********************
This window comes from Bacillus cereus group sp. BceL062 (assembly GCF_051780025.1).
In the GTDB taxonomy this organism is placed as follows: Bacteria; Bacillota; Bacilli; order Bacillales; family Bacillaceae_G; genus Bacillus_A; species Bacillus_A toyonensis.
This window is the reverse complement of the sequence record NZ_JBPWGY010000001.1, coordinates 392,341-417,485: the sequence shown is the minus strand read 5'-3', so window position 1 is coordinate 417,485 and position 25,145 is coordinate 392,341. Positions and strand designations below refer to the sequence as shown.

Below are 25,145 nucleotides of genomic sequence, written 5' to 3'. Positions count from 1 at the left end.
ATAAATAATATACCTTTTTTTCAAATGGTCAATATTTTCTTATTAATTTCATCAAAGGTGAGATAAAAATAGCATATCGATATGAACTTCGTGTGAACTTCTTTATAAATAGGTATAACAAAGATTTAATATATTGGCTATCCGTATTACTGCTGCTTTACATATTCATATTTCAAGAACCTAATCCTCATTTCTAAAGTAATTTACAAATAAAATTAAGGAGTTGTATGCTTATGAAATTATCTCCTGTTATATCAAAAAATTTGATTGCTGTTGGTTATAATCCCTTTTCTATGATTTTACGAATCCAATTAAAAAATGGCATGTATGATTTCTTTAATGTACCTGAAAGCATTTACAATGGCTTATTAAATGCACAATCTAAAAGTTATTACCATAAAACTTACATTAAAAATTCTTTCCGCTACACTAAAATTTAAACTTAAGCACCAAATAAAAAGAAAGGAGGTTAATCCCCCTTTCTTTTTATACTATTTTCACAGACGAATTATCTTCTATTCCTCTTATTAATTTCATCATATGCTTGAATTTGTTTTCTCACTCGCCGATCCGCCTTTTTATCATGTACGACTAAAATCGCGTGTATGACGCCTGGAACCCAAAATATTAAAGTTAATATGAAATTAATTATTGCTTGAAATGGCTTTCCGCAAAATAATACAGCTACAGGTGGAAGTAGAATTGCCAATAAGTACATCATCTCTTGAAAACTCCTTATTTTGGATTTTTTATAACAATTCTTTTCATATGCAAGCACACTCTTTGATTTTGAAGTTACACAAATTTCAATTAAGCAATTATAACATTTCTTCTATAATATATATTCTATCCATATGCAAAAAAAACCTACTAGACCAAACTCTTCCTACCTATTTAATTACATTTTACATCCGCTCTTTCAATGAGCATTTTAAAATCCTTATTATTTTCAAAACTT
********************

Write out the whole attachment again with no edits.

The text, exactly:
This window comes from Bacillus cereus group sp. BceL062 (assembly GCF_051780025.1).
In the GTDB taxonomy this organism is placed as follows: Bacteria; Bacillota; Bacilli; order Bacillales; family Bacillaceae_G; genus Bacillus_A; species Bacillus_A toyonensis.
This window is the reverse complement of the sequence record NZ_JBPWGY010000001.1, coordinates 392,341-417,485: the sequence shown is the minus strand read 5'-3', so window position 1 is coordinate 417,485 and position 25,145 is coordinate 392,341. Positions and strand designations below refer to the sequence as shown.

Below are 25,145 nucleotides of genomic sequence, written 5' to 3'. Positions count from 1 at the left end.
ATAAATAATATACCTTTTTTTCAAATGGTCAATATTTTCTTATTAATTTCATCAAAGGTGAGATAAAAATAGCATATCGATATGAACTTCGTGTGAACTTCTTTATAAATAGGTATAACAAAGATTTAATATATTGGCTATCCGTATTACTGCTGCTTTACATATTCATATTTCAAGAACCTAATCCTCATTTCTAAAGTAATTTACAAATAAAATTAAGGAGTTGTATGCTTATGAAATTATCTCCTGTTATATCAAAAAATTTGATTGCTGTTGGTTATAATCCCTTTTCTATGATTTTACGAATCCAATTAAAAAATGGCATGTATGATTTCTTTAATGTACCTGAAAGCATTTACAATGGCTTATTAAATGCACAATCTAAAAGTTATTACCATAAAACTTACATTAAAAATTCTTTCCGCTACACTAAAATTTAAACTTAAGCACCAAATAAAAAGAAAGGAGGTTAATCCCCCTTTCTTTTTATACTATTTTCACAGACGAATTATCTTCTATTCCTCTTATTAATTTCATCATATGCTTGAATTTGTTTTCTCACTCGCCGATCCGCCTTTTTATCATGTACGACTAAAATCGCGTGTATGACGCCTGGAACCCAAAATATTAAAGTTAATATGAAATTAATTATTGCTTGAAATGGCTTTCCGCAAAATAATACAGCTACAGGTGGAAGTAGAATTGCCAATAAGTACATCATCTCTTGAAAACTCCTTATTTTGGATTTTTTATAACAATTCTTTTCATATGCAAGCACACTCTTTGATTTTGAAGTTACACAAATTTCAATTAAGCAATTATAACATTTCTTCTATAATATATATTCTATCCATATGCAAAAAAAACCTACTAGACCAAACTCTTCCTACCTATTTAATTACATTTTACATCCGCTCTTTCAATGAGCATTTTAAAATCCTTATTATTTTCAAAACTT